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Partition of India in 1947...
Item # 594828
August 18, 1947
THE BETHLEHEM GLOBE-TIMES, Bethlehem, Pennsylvania, August 18, 1947
* Partition of Palestine
* Judaica - Jewish
This 20 page newspaper has one column headings: "India, Pakistan Officials Confer, Fear New Strife", "Religious Disorder Expected Result Of Boundary Awards".
Other news, sports and advertisements of the day. A little margin wear and tear, otherwise good.
source: wikipedia: The Partition of India led to the creation on 14 August 1947 and 15 August 1947, respectively, of two sovereign states, upon the granting of independence to British India by the United Kingdom: the Dominion of Pakistan (later Islamic Republic of Pakistan); and the Union of India (later Republic of India). 'Partition' here refers also to the division of the Bengal province of British India into the Pakistani state of East Bengal (later East Pakistan, now Bangladesh) and the Indian state of West Bengal, as well as the similar partition of the Punjab region of British India into the Punjab province of West Pakistan and the Indian state of Punjab, in addition to the division of the British Indian Army, the Indian Civil Service and other administrative services, the railways, and the central treasury, and other assets.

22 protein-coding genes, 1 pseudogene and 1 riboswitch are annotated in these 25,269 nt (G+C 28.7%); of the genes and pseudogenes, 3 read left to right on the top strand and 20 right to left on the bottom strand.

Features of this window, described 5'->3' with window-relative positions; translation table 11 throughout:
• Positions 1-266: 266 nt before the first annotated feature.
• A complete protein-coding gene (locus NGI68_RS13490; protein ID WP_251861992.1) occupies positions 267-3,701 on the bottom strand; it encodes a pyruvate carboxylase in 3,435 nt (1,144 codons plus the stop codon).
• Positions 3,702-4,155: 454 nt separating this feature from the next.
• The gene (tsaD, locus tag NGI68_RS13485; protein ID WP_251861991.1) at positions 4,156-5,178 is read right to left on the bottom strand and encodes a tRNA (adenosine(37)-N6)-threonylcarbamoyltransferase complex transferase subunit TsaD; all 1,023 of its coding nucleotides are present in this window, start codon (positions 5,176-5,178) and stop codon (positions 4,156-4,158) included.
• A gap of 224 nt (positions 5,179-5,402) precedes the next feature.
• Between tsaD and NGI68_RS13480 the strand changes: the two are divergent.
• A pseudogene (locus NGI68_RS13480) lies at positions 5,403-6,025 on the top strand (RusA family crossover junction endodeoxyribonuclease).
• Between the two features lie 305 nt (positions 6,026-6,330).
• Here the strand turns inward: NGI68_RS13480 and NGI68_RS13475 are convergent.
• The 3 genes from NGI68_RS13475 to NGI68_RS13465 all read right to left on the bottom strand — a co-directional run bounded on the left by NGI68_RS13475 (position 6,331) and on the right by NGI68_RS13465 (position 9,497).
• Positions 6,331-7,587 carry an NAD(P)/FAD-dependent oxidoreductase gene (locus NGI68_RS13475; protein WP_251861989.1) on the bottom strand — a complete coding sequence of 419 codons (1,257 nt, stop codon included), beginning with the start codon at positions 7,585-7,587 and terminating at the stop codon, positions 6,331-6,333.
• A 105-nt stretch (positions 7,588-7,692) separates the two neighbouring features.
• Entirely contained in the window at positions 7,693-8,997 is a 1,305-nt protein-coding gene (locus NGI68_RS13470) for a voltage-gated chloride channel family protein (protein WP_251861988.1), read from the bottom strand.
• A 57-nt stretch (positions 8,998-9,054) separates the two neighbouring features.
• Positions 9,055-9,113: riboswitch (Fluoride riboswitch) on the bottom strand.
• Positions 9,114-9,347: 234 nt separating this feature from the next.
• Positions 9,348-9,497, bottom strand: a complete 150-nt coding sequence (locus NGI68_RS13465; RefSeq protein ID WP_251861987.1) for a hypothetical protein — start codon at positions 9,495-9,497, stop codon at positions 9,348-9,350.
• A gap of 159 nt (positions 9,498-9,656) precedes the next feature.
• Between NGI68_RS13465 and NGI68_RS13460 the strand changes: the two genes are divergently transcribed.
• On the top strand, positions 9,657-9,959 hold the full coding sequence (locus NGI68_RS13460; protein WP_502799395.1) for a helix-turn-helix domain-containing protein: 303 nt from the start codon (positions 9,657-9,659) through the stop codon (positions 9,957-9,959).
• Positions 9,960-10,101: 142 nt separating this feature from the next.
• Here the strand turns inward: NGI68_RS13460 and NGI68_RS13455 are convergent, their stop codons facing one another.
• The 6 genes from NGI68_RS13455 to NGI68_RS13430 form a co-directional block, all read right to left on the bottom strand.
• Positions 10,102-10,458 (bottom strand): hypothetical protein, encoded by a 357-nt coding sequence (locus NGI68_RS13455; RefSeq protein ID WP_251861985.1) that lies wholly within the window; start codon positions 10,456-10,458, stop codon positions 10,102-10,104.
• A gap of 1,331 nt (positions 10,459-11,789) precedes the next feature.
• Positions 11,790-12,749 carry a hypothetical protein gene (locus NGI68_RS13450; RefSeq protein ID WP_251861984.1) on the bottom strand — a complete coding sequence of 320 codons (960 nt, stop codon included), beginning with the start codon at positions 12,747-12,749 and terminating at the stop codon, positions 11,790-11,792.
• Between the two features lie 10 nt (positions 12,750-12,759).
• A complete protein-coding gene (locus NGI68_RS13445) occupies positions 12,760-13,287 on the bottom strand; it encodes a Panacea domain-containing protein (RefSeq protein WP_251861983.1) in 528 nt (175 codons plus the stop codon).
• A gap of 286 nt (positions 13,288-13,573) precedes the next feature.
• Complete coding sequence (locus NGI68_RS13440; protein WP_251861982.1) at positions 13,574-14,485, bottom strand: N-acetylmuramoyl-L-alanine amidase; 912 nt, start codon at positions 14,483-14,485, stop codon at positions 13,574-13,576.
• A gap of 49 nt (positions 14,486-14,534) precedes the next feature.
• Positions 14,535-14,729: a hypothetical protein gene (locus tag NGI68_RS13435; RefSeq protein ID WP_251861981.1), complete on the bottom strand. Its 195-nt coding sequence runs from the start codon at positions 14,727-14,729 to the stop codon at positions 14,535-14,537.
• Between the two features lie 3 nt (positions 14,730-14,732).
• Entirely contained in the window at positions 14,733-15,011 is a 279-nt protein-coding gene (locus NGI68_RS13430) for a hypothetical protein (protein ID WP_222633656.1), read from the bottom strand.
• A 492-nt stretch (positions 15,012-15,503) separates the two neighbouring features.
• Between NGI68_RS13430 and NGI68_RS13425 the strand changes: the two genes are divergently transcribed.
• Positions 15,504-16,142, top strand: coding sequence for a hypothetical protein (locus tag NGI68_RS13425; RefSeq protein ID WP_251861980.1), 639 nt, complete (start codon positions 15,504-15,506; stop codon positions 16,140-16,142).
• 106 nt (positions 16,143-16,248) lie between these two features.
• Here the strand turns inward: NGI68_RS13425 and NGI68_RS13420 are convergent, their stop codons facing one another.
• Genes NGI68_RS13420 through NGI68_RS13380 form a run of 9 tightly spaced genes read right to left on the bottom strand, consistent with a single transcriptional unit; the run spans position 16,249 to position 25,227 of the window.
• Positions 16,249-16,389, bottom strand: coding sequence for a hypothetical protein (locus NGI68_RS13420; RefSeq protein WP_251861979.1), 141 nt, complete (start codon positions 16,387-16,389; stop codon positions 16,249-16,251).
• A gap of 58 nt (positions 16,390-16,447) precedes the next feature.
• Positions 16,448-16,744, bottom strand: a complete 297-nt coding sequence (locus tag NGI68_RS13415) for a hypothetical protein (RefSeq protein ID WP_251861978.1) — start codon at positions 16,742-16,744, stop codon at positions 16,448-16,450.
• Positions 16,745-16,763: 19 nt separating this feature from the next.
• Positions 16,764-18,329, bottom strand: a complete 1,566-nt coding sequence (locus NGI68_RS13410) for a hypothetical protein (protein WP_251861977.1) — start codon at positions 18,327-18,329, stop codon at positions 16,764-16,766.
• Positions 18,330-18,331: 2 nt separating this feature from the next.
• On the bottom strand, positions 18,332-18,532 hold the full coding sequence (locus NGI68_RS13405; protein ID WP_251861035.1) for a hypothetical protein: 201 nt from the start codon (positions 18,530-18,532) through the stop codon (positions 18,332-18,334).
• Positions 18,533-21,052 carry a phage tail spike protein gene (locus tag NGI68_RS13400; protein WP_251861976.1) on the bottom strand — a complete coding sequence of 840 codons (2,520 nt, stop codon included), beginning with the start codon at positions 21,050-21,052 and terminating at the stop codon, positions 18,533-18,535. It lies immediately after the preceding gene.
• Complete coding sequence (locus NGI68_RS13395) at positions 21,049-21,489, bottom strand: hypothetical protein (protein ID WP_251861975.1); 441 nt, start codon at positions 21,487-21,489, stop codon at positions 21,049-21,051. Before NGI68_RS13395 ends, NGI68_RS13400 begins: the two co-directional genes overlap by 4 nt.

The secession of Bangladesh from Pakistan in the 1971 Bangladesh Liberation War is not covered by the term Partition of India, nor are the earlier separations of Ceylon (Sri Lanka) and Burma (Myanmar) from the administration of British India. Ceylon, part of the Madras Presidency of British India from 1795 until 1798, became a separate Crown Colony in 1798. Burma, gradually annexed by the British during 1826 – 86 and governed as a part of the British Indian administration until 1937, was directly administered thereafter.  Burma was granted independence on January 4, 1948 and Ceylon on February 4, 1948. (See History of Sri Lanka and History of Burma.)
The remaining countries of present-day South Asia include: Nepal; Bhutan; and the Maldives. The first two, Nepal and Bhutan, having signed treaties with the British designating them as independent states, were never a part of British India, and therefore their borders were not affected by the partition. The Maldives, which became a protectorate of the British crown in 1887 and gained its independence in 1965, was also unaffected by the partition.
Category: The 20th Century